Local authorities have confirmed that Tesla stopped making electric cars in California on Monday, March 23, pursuant to a shelter-in-place order triggered by the new coronavirus pandemic. But dozens of workers had to show up at the company's auto factory to finish processing the final lots of cars this week, according to an email to some of those workers obtained by The edge and the account of one of the factory employees.
This occurs when Tesla confirmed the first two cases of COVID-19 among its office workforce on Thursday, according to another email that was seen by The edge after he was first informed by Business Insider Y Electrek. Tesla is also making its first cuts in the workforce during the pandemic, temporarily laying off some employees in Norway, a stronghold of electric vehicles.
The email sent to factory employees, sent before production shutdown, informed some of these “end of line” workers that they would have to continue reporting to the auto plant to perform quality checks, fix and load and prepare the cars for delivery. They were told that Tesla's management essentially wanted all departments working on a car after it leaves the production line to continue to report to the factory until the cars are ready for delivery. The current employee, who was granted anonymity because he feared retaliation, confirmed that many of these workers reported to the factory throughout this week.
A spokesman for the local police department said The edge that he "paid a visit and inspected Tesla [on Wednesday] and found that his current level of operation was in compliance,quot; with the shelter-in-place order. “Their vehicle assembly line was stopped and they only have a small number of employees at the factory. They have also done everything possible to implement social distancing measures, ”they said.
Factory workers were also told in the email that they would not receive the paid leave that Tesla had promised until its own departments finally closed. All workers who did not feel good or felt uncomfortable going to work were encouraged to use their accumulated paid time off or take unpaid vacation, which was the company's guideline before the closure was announced last week.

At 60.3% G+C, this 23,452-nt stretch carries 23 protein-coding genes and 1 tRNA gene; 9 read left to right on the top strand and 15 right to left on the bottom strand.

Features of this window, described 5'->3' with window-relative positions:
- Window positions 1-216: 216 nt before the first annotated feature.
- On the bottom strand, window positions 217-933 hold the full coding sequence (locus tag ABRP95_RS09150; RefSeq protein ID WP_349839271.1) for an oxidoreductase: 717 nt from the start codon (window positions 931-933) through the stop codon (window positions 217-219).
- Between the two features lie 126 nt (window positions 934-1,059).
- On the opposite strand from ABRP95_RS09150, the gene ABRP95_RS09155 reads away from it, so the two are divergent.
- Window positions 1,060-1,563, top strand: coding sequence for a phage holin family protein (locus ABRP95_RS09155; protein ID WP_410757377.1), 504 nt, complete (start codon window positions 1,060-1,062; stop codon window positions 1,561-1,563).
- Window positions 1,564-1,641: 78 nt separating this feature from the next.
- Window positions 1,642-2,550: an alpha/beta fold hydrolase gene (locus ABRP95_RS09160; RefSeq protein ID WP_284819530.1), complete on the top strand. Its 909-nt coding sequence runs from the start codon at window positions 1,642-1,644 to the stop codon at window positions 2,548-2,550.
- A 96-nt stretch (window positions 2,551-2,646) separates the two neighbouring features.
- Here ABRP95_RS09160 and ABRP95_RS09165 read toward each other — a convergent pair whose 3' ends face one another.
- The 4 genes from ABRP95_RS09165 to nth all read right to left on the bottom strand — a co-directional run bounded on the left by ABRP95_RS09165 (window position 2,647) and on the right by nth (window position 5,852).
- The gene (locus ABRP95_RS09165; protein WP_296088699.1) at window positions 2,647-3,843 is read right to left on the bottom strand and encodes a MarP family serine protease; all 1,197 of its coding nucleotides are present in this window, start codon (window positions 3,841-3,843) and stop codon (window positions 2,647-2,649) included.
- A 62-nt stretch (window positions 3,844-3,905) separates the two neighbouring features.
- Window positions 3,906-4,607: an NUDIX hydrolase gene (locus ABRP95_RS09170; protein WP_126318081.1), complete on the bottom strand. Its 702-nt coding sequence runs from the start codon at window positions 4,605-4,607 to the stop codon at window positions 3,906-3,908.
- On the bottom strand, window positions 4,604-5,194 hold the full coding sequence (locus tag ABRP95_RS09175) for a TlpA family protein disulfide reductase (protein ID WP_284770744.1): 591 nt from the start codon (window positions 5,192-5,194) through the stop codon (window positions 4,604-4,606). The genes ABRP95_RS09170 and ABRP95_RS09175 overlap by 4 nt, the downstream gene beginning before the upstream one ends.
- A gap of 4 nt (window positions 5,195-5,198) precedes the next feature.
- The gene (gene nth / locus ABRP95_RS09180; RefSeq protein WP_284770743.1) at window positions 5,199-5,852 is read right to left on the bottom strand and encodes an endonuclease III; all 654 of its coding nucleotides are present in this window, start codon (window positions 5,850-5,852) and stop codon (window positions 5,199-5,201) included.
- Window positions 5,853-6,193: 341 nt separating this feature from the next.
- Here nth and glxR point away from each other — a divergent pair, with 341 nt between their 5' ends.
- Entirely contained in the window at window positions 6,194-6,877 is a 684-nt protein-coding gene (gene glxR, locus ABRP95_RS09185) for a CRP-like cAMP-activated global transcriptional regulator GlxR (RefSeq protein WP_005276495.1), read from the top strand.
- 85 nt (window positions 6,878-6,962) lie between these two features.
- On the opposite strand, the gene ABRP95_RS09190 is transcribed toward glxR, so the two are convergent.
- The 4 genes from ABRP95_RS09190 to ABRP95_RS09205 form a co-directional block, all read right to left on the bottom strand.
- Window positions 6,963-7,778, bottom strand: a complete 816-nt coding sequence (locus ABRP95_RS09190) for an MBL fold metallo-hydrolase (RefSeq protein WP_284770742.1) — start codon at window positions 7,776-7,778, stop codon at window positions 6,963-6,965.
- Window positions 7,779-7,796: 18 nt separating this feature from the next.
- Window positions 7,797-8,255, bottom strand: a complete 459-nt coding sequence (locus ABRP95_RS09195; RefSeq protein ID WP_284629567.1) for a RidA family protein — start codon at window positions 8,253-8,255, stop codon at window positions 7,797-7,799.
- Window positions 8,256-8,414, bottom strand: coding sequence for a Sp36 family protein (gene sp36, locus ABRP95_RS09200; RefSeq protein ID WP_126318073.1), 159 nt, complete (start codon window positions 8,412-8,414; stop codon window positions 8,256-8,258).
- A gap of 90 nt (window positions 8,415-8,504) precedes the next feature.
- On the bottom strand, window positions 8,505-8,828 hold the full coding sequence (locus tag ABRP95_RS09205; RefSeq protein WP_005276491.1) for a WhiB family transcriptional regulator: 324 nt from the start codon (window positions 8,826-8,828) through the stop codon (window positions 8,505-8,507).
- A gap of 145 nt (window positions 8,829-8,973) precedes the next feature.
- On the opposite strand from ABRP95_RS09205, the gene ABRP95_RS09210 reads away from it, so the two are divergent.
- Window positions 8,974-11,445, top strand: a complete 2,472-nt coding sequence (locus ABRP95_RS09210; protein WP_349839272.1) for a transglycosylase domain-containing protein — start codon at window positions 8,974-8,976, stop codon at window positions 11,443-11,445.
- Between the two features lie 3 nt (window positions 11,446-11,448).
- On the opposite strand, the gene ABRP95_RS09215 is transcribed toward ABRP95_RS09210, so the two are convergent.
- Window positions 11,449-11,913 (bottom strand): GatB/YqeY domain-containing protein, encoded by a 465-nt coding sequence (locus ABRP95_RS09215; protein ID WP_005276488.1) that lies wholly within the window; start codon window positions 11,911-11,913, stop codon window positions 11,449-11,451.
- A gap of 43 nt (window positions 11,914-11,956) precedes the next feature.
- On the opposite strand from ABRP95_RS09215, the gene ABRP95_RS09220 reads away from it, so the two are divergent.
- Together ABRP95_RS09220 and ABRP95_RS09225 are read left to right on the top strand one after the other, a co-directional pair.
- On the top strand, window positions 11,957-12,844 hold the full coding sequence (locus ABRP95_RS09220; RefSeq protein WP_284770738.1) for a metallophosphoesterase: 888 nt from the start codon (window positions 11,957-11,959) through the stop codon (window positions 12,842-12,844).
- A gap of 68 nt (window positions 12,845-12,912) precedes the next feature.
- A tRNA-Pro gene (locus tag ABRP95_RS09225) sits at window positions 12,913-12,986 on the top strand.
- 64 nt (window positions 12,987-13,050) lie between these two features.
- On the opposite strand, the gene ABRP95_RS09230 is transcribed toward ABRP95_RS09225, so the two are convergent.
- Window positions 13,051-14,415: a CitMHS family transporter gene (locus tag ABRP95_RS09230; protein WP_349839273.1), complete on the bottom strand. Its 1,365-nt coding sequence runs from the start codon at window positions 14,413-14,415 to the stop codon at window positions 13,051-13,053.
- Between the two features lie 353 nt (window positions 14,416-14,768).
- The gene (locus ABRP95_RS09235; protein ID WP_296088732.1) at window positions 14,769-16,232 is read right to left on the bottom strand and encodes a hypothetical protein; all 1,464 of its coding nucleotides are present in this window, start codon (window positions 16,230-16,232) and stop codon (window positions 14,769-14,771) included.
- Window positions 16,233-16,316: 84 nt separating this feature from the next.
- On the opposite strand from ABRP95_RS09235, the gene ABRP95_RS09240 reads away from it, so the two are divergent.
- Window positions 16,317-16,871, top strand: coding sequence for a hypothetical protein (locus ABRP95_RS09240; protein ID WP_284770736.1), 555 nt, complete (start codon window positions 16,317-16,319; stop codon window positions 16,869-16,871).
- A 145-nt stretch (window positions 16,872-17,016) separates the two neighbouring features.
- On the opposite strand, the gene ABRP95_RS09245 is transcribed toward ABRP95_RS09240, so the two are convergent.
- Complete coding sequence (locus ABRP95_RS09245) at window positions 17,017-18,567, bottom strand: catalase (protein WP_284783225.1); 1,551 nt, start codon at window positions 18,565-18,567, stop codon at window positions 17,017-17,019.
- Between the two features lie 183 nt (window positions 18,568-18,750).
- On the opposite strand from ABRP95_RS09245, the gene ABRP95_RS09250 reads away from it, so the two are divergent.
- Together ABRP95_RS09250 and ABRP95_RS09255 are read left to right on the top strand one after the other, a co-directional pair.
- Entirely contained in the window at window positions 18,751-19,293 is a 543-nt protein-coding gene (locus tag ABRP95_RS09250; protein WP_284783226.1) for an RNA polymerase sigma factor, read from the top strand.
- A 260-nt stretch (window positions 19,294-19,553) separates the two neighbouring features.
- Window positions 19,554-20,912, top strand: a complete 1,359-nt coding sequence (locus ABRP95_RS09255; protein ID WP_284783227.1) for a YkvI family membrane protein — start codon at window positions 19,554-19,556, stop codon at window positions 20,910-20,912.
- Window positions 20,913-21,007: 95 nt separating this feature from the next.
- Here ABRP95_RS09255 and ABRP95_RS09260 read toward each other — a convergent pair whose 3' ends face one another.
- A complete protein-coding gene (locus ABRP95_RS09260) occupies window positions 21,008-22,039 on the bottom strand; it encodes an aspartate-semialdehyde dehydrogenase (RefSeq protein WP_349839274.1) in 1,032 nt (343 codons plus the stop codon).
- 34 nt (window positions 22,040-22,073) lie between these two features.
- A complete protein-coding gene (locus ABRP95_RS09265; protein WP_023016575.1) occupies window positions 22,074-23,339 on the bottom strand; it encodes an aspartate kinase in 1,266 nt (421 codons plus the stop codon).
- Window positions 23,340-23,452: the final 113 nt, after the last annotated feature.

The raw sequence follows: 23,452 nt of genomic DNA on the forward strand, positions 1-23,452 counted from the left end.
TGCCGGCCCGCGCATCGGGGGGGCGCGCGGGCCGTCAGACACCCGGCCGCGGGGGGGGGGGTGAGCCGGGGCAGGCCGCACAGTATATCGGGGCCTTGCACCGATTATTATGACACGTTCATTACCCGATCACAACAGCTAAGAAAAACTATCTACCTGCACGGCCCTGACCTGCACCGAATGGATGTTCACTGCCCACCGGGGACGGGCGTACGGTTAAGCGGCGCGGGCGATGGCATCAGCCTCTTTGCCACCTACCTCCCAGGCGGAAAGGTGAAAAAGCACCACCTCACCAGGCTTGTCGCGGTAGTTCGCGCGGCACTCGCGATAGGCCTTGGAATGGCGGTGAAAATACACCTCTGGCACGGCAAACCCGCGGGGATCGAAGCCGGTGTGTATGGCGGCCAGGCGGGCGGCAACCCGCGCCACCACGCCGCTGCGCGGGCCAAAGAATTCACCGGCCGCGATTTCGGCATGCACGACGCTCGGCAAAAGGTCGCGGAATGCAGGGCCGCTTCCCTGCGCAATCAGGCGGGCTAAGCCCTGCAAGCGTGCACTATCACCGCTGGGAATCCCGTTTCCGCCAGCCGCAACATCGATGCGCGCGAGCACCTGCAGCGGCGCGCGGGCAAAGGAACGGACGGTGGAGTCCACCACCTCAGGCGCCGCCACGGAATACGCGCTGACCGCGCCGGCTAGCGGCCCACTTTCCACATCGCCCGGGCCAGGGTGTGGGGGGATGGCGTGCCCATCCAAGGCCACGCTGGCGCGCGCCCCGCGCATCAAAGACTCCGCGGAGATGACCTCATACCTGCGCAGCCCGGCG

The current factory worker said the Tesla end-of-line process generally takes a few hours for a car with "moderate problems." But they also said the company ended production on Monday with a greater number of cars considered "work in progress," which therefore required more end-of-line work.
According to Sam Abuelsamid, chief analyst at Navigant Research, cars leaving the production lines of legacy automakers typically complete end-of-line checks in minutes. Tesla did not respond to questions about end-of-line workers or employees who tested positive for COVID-19.
Tesla had kept the Fremont, California factory open for the past week, even after the shelter-in-place order went into effect in the San Francisco Bay Area on March 17. The company had just started delivering Model Y, its fifth electric car, and was in the midst of a typical end-of-quarter effort to build and deliver as many cars as possible.
At the same time that CEO Elon Musk was downplaying the coronavirus threat, almost all other automakers halted production operations in the United States following an agreement between Ford, General Motors, Fiat Chrysler, and the United Auto Workers union. Tesla, which is the largest automaker in the United States without a union workforce, told some of its white-collar workers to work remotely if possible last week while the factory remained open.
The company finally announced on March 19 that it would comply with the Bay Area order and close operations at the California factory where Model 3, Model S, Model X and now Model Y are assembled, and agreed to reduce the workforce there to "core operations,quot; such as payroll processing. Tesla announced earlier that day that it would also pause operations at its New York solar panel factory, but that the Gigafactory in Nevada would continue to operate, despite the governor requesting that all nonessential businesses be closed.
It is currently unclear which office the two infected Tesla employees work at. Laurie Shelby, who heads Tesla's environment, health and safety division, said in the email that the two employees "had been working from home for nearly two weeks,quot; before testing positive. for COVID-19. Shelby said employees showed no symptoms of the disease while in the office and that their "direct coworkers, who already worked from home for nearly two weeks as well, were immediately notified so they can quarantine and monitor for symptoms. " Both employees are "quarantined at home and recovering well," Shelby wrote.
Tesla briefly closed its newest factory in China earlier this year as part of a government-ordered effort to suppress the spread of the virus. But musk tweeted on Wednesday He plans to reopen the New York factory "as soon as humanly possible," as Tesla joins in an effort to help increase production of fans, which are crucial in treating the worst symptoms of COVID-19.